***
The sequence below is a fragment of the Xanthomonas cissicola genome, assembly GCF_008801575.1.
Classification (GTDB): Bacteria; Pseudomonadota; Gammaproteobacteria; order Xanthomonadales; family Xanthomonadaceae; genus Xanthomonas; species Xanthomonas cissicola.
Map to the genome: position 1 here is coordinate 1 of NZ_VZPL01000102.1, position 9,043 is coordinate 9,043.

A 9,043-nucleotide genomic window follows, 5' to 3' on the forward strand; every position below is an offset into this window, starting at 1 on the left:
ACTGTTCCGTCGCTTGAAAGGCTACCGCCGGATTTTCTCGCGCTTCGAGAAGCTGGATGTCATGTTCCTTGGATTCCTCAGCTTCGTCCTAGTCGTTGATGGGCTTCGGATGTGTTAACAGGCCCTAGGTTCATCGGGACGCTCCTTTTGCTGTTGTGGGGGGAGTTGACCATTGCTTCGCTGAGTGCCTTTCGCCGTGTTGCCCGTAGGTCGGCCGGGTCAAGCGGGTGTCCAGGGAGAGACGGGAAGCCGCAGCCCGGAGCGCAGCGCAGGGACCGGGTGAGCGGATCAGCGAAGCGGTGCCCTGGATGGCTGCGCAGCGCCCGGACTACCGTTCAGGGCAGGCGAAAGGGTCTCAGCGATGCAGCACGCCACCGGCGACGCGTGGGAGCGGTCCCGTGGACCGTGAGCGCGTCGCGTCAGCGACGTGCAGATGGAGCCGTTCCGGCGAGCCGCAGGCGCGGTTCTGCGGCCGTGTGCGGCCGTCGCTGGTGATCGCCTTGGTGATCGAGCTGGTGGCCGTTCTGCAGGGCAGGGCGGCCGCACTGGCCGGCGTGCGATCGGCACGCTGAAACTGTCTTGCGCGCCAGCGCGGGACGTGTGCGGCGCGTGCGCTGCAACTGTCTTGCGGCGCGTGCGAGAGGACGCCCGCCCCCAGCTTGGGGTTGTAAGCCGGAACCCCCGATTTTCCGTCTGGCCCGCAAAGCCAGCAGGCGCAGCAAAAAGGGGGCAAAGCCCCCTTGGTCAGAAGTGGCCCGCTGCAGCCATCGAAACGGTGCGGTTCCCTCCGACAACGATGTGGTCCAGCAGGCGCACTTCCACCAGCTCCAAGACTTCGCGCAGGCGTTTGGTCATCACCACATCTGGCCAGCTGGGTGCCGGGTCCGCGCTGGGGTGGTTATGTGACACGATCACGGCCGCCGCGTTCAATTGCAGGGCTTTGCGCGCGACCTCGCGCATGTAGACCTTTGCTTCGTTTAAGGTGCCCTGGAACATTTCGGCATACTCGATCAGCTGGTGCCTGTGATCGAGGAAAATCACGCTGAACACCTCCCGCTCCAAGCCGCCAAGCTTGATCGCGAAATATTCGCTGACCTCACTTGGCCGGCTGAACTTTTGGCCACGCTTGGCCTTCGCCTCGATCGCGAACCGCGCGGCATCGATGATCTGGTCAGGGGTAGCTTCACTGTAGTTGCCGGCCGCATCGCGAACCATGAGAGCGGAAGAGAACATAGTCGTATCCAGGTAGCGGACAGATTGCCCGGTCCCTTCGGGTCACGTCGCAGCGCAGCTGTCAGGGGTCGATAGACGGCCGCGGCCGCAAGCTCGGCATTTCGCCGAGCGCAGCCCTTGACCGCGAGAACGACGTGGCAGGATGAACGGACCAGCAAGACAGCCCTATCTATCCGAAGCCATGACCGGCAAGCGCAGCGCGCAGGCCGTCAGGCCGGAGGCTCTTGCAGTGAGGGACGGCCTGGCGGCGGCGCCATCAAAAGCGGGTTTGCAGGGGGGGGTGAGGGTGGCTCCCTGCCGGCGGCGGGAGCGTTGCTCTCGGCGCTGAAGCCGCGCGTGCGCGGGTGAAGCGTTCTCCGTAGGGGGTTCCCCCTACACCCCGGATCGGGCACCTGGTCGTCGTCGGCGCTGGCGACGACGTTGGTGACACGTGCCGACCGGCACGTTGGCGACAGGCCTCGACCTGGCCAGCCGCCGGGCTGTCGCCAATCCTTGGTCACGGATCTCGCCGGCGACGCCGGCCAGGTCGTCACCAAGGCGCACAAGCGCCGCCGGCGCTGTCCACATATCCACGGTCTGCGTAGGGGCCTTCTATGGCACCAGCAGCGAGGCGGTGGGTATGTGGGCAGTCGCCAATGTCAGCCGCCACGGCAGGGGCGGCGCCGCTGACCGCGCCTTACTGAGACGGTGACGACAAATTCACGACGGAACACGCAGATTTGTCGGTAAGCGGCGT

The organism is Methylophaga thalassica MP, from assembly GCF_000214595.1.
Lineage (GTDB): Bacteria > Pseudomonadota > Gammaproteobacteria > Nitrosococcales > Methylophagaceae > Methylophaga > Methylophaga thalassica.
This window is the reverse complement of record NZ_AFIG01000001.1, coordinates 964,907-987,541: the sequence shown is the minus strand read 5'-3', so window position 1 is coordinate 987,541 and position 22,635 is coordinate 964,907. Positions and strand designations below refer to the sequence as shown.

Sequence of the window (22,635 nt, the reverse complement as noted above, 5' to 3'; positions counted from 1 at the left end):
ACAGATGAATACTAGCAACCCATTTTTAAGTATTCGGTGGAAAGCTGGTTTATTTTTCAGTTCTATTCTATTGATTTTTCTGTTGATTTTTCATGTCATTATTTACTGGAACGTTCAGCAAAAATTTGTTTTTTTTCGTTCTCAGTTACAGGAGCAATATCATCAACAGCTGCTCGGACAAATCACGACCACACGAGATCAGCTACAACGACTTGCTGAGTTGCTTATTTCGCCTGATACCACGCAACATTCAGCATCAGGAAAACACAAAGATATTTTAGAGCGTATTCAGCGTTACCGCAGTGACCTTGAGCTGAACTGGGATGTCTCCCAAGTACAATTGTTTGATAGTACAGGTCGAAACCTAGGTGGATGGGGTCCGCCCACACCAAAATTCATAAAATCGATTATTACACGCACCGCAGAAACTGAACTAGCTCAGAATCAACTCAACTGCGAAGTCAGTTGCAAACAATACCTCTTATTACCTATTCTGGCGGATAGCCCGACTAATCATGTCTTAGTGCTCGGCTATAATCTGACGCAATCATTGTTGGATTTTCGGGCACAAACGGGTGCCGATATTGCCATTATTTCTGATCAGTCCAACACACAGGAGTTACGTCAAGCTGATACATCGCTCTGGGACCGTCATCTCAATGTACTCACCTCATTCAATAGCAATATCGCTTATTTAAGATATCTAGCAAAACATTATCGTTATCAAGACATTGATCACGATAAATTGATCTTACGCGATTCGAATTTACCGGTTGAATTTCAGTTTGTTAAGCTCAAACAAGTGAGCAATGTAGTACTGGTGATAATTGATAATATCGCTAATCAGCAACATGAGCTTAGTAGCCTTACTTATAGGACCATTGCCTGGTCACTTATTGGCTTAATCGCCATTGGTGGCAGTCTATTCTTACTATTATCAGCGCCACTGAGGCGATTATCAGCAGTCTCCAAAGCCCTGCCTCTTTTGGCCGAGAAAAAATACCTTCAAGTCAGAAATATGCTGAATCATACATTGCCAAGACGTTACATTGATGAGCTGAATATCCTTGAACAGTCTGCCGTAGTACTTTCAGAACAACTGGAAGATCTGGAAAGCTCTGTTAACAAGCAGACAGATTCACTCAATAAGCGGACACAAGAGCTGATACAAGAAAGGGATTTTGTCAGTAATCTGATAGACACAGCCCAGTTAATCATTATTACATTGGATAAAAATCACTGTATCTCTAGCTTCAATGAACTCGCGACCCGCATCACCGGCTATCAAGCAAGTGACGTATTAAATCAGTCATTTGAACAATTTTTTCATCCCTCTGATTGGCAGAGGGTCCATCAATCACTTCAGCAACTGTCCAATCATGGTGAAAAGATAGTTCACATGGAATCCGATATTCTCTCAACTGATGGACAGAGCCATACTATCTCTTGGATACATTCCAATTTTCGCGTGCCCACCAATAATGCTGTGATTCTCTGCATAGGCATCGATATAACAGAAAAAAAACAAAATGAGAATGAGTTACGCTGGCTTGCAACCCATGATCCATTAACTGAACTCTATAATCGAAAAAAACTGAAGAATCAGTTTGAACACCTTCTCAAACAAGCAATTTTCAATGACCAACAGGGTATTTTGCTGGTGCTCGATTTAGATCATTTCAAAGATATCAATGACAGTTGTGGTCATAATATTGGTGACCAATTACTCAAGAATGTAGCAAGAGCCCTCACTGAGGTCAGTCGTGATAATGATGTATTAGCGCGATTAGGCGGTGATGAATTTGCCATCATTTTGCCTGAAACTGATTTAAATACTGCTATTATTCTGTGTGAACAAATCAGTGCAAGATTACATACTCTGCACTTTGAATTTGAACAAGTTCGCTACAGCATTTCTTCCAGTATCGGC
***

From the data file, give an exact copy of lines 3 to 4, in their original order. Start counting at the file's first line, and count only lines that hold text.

Map to the genome: position 1 here is coordinate 1 of NZ_VZPL01000102.1, position 9,043 is coordinate 9,043.

A 9,043-nucleotide genomic window follows, 5' to 3' on the forward strand; every position below is an offset into this window, starting at 1 on the left: